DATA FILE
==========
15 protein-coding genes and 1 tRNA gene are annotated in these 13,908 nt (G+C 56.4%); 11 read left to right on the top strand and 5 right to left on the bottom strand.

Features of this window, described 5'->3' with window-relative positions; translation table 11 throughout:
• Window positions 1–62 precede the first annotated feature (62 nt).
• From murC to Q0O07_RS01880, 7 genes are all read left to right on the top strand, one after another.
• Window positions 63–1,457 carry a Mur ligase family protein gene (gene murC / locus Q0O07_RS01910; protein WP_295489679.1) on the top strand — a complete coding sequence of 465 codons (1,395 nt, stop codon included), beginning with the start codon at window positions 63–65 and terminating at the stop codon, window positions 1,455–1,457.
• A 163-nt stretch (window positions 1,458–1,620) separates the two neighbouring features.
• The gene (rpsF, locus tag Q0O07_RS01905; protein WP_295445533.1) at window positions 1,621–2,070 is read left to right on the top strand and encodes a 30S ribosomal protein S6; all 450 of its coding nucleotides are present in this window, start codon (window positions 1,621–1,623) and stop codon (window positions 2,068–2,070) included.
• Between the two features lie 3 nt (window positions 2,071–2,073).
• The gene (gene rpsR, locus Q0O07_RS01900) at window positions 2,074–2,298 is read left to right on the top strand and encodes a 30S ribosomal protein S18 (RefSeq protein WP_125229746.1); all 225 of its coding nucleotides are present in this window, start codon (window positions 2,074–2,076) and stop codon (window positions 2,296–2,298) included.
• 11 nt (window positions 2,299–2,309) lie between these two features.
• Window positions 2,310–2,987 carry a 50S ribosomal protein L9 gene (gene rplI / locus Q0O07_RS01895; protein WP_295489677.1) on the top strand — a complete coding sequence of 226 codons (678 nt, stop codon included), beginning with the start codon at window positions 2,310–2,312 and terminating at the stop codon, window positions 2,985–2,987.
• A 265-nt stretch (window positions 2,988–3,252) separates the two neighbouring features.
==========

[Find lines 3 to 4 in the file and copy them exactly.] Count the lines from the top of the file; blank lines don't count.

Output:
• Window positions 1–62 precede the first annotated feature (62 nt).
• From murC to Q0O07_RS01880, 7 genes are all read left to right on the top strand, one after another.